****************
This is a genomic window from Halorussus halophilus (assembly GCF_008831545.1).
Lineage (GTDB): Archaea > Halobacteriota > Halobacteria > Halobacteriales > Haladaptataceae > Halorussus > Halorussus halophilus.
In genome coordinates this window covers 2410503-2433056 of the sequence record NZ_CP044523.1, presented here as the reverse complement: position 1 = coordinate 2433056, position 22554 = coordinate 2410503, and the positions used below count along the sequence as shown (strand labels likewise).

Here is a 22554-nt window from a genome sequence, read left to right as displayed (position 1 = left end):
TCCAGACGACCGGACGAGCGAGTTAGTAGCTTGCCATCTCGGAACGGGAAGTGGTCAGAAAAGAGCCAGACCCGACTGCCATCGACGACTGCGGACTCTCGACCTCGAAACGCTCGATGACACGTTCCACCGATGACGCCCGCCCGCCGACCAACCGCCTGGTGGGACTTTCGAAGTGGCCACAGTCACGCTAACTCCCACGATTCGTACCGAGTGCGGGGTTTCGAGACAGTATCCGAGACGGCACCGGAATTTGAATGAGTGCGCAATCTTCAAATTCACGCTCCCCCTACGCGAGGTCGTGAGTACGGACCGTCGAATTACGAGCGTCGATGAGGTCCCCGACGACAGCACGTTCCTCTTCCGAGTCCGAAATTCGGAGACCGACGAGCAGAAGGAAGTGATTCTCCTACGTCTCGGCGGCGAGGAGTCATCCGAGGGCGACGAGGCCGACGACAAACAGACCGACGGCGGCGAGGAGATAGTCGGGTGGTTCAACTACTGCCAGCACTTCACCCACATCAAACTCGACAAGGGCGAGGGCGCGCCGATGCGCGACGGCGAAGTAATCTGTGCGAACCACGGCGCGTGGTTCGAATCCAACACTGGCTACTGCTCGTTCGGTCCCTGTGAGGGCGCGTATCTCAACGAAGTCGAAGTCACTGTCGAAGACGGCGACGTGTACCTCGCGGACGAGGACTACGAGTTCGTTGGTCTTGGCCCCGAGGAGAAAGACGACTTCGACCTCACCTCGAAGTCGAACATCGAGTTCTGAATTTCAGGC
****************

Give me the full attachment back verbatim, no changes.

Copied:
This is a genomic window from Halorussus halophilus (assembly GCF_008831545.1).
Lineage (GTDB): Archaea > Halobacteriota > Halobacteria > Halobacteriales > Haladaptataceae > Halorussus > Halorussus halophilus.
In genome coordinates this window covers 2410503-2433056 of the sequence record NZ_CP044523.1, presented here as the reverse complement: position 1 = coordinate 2433056, position 22554 = coordinate 2410503, and the positions used below count along the sequence as shown (strand labels likewise).

Here is a 22554-nt window from a genome sequence, read left to right as displayed (position 1 = left end):
TCCAGACGACCGGACGAGCGAGTTAGTAGCTTGCCATCTCGGAACGGGAAGTGGTCAGAAAAGAGCCAGACCCGACTGCCATCGACGACTGCGGACTCTCGACCTCGAAACGCTCGATGACACGTTCCACCGATGACGCCCGCCCGCCGACCAACCGCCTGGTGGGACTTTCGAAGTGGCCACAGTCACGCTAACTCCCACGATTCGTACCGAGTGCGGGGTTTCGAGACAGTATCCGAGACGGCACCGGAATTTGAATGAGTGCGCAATCTTCAAATTCACGCTCCCCCTACGCGAGGTCGTGAGTACGGACCGTCGAATTACGAGCGTCGATGAGGTCCCCGACGACAGCACGTTCCTCTTCCGAGTCCGAAATTCGGAGACCGACGAGCAGAAGGAAGTGATTCTCCTACGTCTCGGCGGCGAGGAGTCATCCGAGGGCGACGAGGCCGACGACAAACAGACCGACGGCGGCGAGGAGATAGTCGGGTGGTTCAACTACTGCCAGCACTTCACCCACATCAAACTCGACAAGGGCGAGGGCGCGCCGATGCGCGACGGCGAAGTAATCTGTGCGAACCACGGCGCGTGGTTCGAATCCAACACTGGCTACTGCTCGTTCGGTCCCTGTGAGGGCGCGTATCTCAACGAAGTCGAAGTCACTGTCGAAGACGGCGACGTGTACCTCGCGGACGAGGACTACGAGTTCGTTGGTCTTGGCCCCGAGGAGAAAGACGACTTCGACCTCACCTCGAAGTCGAACATCGAGTTCTGAATTTCAGGC